Indexing Matters: The Investment Sector Analysis

October 15, 2018

I read reports which explain why large monopolistic or oligopolistic companies alter the behavior of certain ecosystems. I don’t see that many because analysts are preoccupied with more practical matters; namely, their bonuses, appearances on Bloomberg TV or CNBC, and riding their hobby horses.

I read and then reread “Platform Giants and Venture Backed Startups.” The premise struck me as obvious. The whales of online are functioning like giant electromagnets. There companies pull traffic, attention, and money. At the same time, they emit beacons which are tuned to the inner ears of investors.

Image result for jello cubed dessert

Looks tasty but only semi organized. And from what is this confection fabricated? Answer: Cow hooves. Intellectual Jello, lovingly crafted to delight the eye.

The squeaks of these ultra high frequency waves alert those looking for big paydays to put their money into startups which do not compete head on with the outfits operating like electromagnets.

The “Platform Giant” write up assembles observations from a report which asserts the opposite; that is, big electromagnets do not have an impact on start ups and most investors.

Put that aside.

The core of the write up makes clear that indexing and classification make a difference. The idea is that if one classifies and marshals data, the classification creates a way to look at the data, the world, and in this particular case the way investments flow or do not flow.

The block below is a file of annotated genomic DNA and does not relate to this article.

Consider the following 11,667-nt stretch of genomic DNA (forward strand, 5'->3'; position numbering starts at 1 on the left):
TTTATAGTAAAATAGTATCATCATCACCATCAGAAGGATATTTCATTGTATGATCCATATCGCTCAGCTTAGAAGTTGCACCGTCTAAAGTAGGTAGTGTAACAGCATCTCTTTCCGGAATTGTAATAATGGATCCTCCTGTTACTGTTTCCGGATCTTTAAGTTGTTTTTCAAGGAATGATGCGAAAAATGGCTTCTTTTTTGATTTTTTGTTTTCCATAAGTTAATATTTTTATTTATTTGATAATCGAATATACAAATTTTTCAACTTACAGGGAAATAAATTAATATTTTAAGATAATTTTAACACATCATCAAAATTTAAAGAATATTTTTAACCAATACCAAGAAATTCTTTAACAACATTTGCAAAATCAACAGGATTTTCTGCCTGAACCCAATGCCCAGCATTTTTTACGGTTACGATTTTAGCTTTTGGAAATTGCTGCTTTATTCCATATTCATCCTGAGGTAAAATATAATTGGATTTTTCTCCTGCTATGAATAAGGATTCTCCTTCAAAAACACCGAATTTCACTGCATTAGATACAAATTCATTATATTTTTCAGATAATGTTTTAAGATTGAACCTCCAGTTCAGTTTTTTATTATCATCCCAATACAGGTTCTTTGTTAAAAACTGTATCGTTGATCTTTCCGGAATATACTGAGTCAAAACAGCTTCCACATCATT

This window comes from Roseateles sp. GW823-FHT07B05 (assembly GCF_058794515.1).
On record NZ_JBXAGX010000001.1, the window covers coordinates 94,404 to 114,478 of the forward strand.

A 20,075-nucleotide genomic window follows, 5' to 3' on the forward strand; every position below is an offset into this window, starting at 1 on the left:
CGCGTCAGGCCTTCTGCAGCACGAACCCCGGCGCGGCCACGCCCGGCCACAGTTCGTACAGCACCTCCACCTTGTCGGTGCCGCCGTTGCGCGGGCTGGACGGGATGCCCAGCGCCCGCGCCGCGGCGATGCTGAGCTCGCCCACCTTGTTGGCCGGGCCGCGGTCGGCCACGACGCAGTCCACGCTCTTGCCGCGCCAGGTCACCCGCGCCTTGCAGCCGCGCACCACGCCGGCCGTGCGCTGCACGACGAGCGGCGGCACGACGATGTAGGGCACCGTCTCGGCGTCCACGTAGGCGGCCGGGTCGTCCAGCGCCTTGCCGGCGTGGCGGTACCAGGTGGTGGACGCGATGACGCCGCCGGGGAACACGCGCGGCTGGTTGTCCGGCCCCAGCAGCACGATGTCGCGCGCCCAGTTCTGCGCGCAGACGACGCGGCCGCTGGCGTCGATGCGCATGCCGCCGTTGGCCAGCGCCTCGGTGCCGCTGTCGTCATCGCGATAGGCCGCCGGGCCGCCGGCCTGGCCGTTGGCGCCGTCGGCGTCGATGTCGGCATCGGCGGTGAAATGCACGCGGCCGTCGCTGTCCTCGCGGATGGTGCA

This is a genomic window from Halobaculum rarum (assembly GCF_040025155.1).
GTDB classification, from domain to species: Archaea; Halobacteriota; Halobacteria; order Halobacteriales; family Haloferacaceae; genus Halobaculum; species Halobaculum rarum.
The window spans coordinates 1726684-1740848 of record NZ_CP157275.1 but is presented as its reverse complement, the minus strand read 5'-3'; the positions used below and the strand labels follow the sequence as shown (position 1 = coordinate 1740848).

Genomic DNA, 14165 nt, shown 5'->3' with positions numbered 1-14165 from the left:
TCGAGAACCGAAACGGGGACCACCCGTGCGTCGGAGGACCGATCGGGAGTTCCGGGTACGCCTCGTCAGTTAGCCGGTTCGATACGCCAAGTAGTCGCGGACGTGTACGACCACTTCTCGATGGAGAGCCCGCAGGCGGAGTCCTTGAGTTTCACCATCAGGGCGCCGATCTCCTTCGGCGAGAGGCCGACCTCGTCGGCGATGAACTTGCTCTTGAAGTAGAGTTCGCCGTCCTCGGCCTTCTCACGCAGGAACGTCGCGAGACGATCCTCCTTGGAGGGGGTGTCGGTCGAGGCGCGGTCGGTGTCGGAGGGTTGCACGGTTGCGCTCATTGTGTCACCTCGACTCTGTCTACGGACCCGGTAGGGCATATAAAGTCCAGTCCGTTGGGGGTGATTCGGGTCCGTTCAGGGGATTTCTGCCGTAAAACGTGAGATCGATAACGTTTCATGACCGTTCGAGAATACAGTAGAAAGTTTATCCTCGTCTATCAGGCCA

What goes in “Internet software” becomes the trigger for the conclusion. Invest to compete against the Google? Not a good idea.

The question becomes, “Who does the indexing, classification, ontology, and related bits of the taxonomy?”

Indexing is important. But more important is the creation of the knowledge structure and the categories which will be used to chop, slice, and organize data for analysis.

Get the knowledge structure wrong and the flawed categorization creates findings that are probably misleading at best and just off base.

Who takes the time to work out the knowledge structure before training humans and smart software to assign metadata?

The write up suggests that humans (either with agenda or without, with expertise or not, or with a wonky knowledge superstructure or not) do.

Net net: Counting is verifiable. Pegging what to count may be more like organizing cubes of a gelatin dessert.

Stephen E Arnold, October 15, 2018


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